Hiring a Doula During Pregnancy: Benefits, Tips, Cost, and More

Health Professional

A doula is a trained person who provides support during the prenatal, labor, birth, and postpartum periods for a new family. There are doulas who specialize in birth, known as birth doulas, and those who specialize in helping families after the birth, known as postpartum doulas. This article will focus on birth doulas.

What does a doula do?

A doula provides you with support to help you understand your choices, process information, and make decisions about labor and beyond. This may include helping you come up with a birth plan and put it in writing as a tool for communicating your preferences to those caring for your medical needs. A doula can also help you find resources as issues come up during your pregnancy.

During your pregnancy, you and your doula will discuss options to help you stay comfortable during labor. They will help you come up with a plan and select activities to help you reach your goals. These activities can include taking pain medication; using non-medication forms of pain relief such as back massage, relaxation techniques, or new positions; or a combination of both. Each birth is different, and you get to choose what you want.

Your doula will also teach you how to advocate for yourself and for what you and your family want. This may include offering strategies to make your voice heard when you’re in labor. It may mean helping you find providers who work well with you and your goals. They can also help prepare you to understand what your practitioner is saying when you’re in labor.

What are the benefits of using a doula?

Numerous studies have examined the impact of trained support during labor. One such study, a systematic review, showed that people who used a doula were more likely to have a shorter birth as well as a spontaneous vaginal birth without forceps or vacuum.

The American College of Obstetricians and Gynecologists also published a committee opinion about the positive effect of doulas, reporting that during childbirth, women who had trained, continuous, one-on-one support had improved outcomes. For instance, women had a lower need for pain medication during labor, and were less likely to rate the experience of giving birth negatively afterward.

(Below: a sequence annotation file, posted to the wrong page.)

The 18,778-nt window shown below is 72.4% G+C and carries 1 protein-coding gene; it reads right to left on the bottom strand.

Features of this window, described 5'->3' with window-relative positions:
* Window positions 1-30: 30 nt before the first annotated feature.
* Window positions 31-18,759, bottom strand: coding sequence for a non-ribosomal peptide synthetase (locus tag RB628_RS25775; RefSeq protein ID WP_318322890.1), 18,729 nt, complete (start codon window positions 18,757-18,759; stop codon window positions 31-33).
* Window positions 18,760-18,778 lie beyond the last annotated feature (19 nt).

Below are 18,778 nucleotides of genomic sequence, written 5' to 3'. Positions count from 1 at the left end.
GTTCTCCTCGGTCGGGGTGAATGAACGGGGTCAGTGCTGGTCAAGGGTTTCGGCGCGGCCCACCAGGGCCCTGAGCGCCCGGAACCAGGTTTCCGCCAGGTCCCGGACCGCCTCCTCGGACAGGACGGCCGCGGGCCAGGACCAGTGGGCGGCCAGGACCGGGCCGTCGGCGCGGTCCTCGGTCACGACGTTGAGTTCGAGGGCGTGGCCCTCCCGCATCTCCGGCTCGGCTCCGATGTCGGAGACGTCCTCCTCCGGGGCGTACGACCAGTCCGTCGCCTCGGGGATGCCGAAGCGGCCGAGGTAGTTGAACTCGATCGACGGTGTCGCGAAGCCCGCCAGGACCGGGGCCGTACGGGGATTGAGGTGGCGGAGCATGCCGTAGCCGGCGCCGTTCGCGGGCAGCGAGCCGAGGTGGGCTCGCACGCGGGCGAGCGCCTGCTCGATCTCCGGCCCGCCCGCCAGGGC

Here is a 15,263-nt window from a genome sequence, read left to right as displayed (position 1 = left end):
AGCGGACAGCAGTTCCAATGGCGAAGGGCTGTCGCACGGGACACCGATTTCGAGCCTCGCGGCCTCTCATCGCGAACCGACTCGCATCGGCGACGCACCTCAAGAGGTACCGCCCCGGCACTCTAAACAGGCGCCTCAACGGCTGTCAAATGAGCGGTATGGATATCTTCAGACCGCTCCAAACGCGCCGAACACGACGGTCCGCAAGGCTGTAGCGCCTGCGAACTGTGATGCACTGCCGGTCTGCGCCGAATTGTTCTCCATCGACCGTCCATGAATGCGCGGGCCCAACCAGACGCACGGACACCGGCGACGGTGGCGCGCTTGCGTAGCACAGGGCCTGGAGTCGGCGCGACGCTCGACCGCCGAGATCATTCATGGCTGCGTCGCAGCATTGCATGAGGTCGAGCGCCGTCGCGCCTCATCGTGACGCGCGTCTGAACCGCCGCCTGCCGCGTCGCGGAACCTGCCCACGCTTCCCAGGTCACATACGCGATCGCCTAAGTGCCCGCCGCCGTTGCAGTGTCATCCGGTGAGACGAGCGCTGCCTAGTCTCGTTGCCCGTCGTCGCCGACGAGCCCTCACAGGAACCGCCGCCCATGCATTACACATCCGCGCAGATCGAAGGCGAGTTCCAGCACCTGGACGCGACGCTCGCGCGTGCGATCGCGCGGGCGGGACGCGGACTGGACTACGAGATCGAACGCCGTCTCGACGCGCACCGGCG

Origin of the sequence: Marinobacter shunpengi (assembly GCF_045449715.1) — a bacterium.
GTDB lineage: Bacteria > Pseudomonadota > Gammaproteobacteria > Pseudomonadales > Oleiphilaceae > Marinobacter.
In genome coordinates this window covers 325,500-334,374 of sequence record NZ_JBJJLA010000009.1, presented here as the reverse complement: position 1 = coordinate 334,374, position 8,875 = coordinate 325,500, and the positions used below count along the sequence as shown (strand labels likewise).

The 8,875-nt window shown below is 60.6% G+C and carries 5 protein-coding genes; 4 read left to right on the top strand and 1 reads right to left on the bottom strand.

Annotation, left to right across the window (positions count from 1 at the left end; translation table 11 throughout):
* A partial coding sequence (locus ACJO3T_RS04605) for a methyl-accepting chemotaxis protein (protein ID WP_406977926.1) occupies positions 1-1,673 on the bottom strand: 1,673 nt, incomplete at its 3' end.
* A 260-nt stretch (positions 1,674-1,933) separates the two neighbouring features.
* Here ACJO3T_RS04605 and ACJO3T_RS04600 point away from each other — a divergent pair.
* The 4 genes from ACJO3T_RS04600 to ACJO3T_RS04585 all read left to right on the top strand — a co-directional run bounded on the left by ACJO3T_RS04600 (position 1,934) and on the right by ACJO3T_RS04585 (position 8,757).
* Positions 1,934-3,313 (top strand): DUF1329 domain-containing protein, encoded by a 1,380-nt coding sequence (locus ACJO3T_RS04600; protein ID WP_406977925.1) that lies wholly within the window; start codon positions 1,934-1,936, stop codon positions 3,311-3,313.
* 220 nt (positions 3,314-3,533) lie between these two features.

These benefits are great for the population at large, but most families are concerned with how a doula can help them specifically. As one woman put it, “I couldn’t have focused on labor and everything that needed to be done if my doula hadn’t been there for me and my partner.”

How do you hire a doula?

There are many doulas in most locations. To create your list of potential doulas, you can look to organizations like DONA International and its doula finder, a database of DONA-certified professionals. There are over 70 organizations that certify doulas, such as DoulaMatch, but DONA International is the oldest and largest.

Find a couple of doulas that you like on paper, and then start emailing or calling. Identify those who are available on your due date. Then you can set up interviews, which are usually free-of-charge meetings that last about an hour. The interview is a chance for you to ask questions about how that specific doula practices and how they might work with you.

Typical questions for your prospective doula might be:

  • What did your certification studies entail?

  • Do you have any experience with my practitioner or place of birth?

  • Do you have a back-up doula?

  • When will you join me in labor?

  • How long will you stay after the baby is born?

  • What is involved with prenatal meetings and how long do they last?

There are certainly many more questions to ask. Some you may think of before you go, and some may arise during your interview. And while the answers to your questions are important, you will also want to factor in how you mesh with the doula overall.

How much does a doula cost?

The fee for a doula varies based on the location, the doula’s experience, and other factors. Some insurance companies will help reimburse you for doula fees. You may also be able to use a Flexible Spending Account (FSA) or Healthcare Savings Account (HSA) to help pay for the services. Costs can run between $500 and $3,000 depending on all of these factors. Be sure to find out what is included in the doula’s package.

In the end, choosing a doula is a personal decision. While finding the right doula for you may take some time and energy, it’s a powerful step toward ensuring you are well supported during the birth of your baby.

See more helpful articles:

The Stages of Labor: What to Expect

Changes in Your Body During Pregnancy: Month by Month

Why You Might Need a Cesarean Section